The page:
William Mannschreck

William Mannschreck

6/29/1925 — 5/31/2024

William Chris Mannschreck passed away peacefully surrounded by his family on Friday, May 31, 2024, at the age of 98. Bill was born on June 29, 1925, to William and Lillie Mannschreck on the family farm near Cook, Neb., population 300. Although his childhood was spent during the Great Depression, this farming community of German heritage provided an idyllic environment for his boyhood education and character development. His self-reliance, Christian ethic and respect for all creatures, especially horses, were rooted here. His family grew corn for their hogs using a horse-drawn plow, raised chickens, kept milk cows, and had a substantial garden and orchard. He and his sister Mary attended a one-room school for grades 1-8 where Bill’s love of learning blossomed. He once read the entire set of encyclopedias with his pal, Donald Grundman, just for fun. One of Bill’s favorite memories was racing his many cousins to school on his horse Tony. They all had great fun together with Saturday night antics in town, school sports and church participation. Looking back, he said he would not have traded his childhood for any other, even one with luxuries and conveniences.

Upon graduating from Cook High School in 1942, he commenced study at the University of Nebraska with an interest in engineering. World War II and naval officers’ training changed the course of his education. He transferred first to Nebraska State Teachers College for the V-12 program, then UCLA where he entered Naval ROTC studying mathematics and naval science. While at UCLA, he played junior varsity football, complete with leather football helmet, under legendary coach Bronco Nagurski. By 1945, he was a commissioned ensign and 5-inch gunnery officer on the USS Columbus. His ship was sabotaged before it could leave Boston Harbor but was eventually deployed in January 1946. As part of the occupied forces in the Pacific, Bill helped supervise the sinking of the Japanese submarine fleet. He also developed a great admiration for the ship’s doctor, who became a mentor and inspiration for his subsequent life’s work.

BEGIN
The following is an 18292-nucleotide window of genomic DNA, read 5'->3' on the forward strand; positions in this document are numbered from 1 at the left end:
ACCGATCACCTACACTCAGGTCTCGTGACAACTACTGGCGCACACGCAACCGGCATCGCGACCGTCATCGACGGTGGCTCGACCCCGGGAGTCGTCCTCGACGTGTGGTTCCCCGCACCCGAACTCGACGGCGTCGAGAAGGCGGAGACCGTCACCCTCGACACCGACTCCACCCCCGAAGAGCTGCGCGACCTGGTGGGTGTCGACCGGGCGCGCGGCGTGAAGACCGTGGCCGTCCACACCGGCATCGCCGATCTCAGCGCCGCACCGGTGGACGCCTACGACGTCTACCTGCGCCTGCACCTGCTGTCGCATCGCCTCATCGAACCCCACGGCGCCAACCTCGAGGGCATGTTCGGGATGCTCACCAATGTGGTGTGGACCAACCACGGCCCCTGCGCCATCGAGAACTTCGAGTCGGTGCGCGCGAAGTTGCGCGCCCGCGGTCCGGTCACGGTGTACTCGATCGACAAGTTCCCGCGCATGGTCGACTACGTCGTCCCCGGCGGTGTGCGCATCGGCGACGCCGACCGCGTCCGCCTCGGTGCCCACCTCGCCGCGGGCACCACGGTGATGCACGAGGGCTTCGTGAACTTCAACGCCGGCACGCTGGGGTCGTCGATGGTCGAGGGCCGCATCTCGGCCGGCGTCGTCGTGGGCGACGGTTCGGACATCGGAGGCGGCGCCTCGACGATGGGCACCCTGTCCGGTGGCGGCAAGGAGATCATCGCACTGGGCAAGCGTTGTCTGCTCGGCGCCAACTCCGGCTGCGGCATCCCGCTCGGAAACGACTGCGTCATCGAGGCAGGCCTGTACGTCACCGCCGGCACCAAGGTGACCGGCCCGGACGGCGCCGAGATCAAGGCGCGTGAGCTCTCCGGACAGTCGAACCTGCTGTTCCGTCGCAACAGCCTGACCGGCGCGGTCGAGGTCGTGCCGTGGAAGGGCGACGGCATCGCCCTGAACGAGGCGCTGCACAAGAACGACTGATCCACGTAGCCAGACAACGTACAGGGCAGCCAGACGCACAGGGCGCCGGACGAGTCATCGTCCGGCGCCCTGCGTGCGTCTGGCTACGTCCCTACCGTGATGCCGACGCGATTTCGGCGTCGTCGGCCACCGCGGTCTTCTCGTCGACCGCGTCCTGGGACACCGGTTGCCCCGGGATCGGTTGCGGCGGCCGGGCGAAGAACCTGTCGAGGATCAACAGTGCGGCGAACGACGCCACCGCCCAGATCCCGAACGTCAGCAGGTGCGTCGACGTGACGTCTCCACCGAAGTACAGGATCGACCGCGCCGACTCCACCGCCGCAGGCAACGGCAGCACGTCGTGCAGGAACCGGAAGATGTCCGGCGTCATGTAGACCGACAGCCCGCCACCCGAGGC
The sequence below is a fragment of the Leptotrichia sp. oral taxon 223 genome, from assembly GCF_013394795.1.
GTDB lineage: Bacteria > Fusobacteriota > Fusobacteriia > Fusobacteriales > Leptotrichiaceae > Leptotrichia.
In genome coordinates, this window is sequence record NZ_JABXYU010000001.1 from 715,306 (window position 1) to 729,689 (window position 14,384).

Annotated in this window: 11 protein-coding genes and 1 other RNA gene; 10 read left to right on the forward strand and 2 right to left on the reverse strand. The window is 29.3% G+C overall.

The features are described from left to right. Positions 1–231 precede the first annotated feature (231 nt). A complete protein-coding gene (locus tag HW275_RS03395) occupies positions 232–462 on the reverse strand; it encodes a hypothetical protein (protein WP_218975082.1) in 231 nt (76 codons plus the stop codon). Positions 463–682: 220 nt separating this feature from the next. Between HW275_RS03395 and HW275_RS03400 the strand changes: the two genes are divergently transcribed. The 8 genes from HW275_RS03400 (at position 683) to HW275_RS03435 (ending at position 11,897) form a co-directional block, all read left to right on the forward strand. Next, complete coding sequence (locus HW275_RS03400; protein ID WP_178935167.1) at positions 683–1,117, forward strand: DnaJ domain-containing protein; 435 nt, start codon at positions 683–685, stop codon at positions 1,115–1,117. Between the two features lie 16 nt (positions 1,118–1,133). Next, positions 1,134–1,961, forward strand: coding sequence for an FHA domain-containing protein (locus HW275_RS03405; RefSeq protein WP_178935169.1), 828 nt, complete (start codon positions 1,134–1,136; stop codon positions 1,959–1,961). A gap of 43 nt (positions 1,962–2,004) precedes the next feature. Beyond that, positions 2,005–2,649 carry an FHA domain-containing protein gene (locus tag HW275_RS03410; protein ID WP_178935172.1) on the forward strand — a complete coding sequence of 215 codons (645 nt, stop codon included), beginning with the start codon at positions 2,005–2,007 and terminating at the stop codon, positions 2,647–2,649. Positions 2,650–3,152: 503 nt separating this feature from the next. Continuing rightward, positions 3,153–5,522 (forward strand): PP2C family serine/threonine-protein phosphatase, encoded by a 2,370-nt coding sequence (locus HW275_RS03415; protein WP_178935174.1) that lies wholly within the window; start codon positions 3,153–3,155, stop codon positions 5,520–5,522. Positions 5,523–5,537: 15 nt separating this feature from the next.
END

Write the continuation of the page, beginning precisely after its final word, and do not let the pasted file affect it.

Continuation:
After returning to the University of Nebraska, he entered medical school where he was an excellent student, graduating “within a whisker” of the top of his class in 1951. He met Roena Mankin, a nursing student, at a medical school fraternity party. Although she was preoccupied with another date at the time, he was immediately smitten. After their first date, he waited a little too long (busy medical student) to ask her out on a second. She declined his invitation, which required a redoubling of his courting efforts. Eventually he succeeded and they were married on June 10, 1951. They moved to Chicago for his rotating internship at Rush Presbyterian Hospital, then to Denver for his pediatric residency at Denver Children’s Hospital. It was here that they embarked on parenthood with the birth of their firstborn, Tom.